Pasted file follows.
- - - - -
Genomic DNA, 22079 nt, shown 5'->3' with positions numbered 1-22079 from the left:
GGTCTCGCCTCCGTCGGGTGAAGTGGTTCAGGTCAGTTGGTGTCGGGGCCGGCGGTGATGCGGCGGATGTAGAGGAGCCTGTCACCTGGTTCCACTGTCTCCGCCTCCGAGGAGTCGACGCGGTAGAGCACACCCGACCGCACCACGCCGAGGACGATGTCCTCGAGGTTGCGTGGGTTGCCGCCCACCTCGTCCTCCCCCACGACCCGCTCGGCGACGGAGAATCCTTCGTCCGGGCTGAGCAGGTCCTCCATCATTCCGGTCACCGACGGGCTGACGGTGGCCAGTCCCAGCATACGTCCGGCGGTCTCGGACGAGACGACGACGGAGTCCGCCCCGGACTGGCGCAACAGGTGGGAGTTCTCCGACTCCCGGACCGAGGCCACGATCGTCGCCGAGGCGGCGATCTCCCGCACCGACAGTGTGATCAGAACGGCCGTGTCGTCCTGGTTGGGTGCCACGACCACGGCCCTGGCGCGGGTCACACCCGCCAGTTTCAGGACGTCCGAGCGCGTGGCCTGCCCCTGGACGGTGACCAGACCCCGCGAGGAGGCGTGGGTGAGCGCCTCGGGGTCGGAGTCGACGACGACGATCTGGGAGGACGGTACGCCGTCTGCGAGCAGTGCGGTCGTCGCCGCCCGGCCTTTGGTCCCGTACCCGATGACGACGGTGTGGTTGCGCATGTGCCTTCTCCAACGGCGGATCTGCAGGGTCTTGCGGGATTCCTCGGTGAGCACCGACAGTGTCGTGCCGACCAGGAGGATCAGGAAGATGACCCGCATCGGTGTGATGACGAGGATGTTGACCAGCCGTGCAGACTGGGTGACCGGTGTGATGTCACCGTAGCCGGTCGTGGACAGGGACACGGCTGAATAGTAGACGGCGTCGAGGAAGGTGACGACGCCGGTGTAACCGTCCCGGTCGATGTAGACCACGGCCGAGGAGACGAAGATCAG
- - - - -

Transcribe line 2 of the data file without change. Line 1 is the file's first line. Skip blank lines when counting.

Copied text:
GGTCTCGCCTCCGTCGGGTGAAGTGGTTCAGGTCAGTTGGTGTCGGGGCCGGCGGTGATGCGGCGGATGTAGAGGAGCCTGTCACCTGGTTCCACTGTCTCCGCCTCCGAGGAGTCGACGCGGTAGAGCACACCCGACCGCACCACGCCGAGGACGATGTCCTCGAGGTTGCGTGGGTTGCCGCCCACCTCGTCCTCCCCCACGACCCGCTCGGCGACGGAGAATCCTTCGTCCGGGCTGAGCAGGTCCTCCATCATTCCGGTCACCGACGGGCTGACGGTGGCCAGTCCCAGCATACGTCCGGCGGTCTCGGACGAGACGACGACGGAGTCCGCCCCGGACTGGCGCAACAGGTGGGAGTTCTCCGACTCCCGGACCGAGGCCACGATCGTCGCCGAGGCGGCGATCTCCCGCACCGACAGTGTGATCAGAACGGCCGTGTCGTCCTGGTTGGGTGCCACGACCACGGCCCTGGCGCGGGTCACACCCGCCAGTTTCAGGACGTCCGAGCGCGTGGCCTGCCCCTGGACGGTGACCAGACCCCGCGAGGAGGCGTGGGTGAGCGCCTCGGGGTCGGAGTCGACGACGACGATCTGGGAGGACGGTACGCCGTCTGCGAGCAGTGCGGTCGTCGCCGCCCGGCCTTTGGTCCCGTACCCGATGACGACGGTGTGGTTGCGCATGTGCCTTCTCCAACGGCGGATCTGCAGGGTCTTGCGGGATTCCTCGGTGAGCACCGACAGTGTCGTGCCGACCAGGAGGATCAGGAAGATGACCCGCATCGGTGTGATGACGAGGATGTTGACCAGCCGTGCAGACTGGGTGACCGGTGTGATGTCACCGTAGCCGGTCGTGGACAGGGACACGGCTGAATAGTAGACGGCGTCGAGGAAGGTGACGACGCCGGTGTAACCGTCCCGGTCGATGTAGACCACGGCCGAGGAGACGAAGATCAG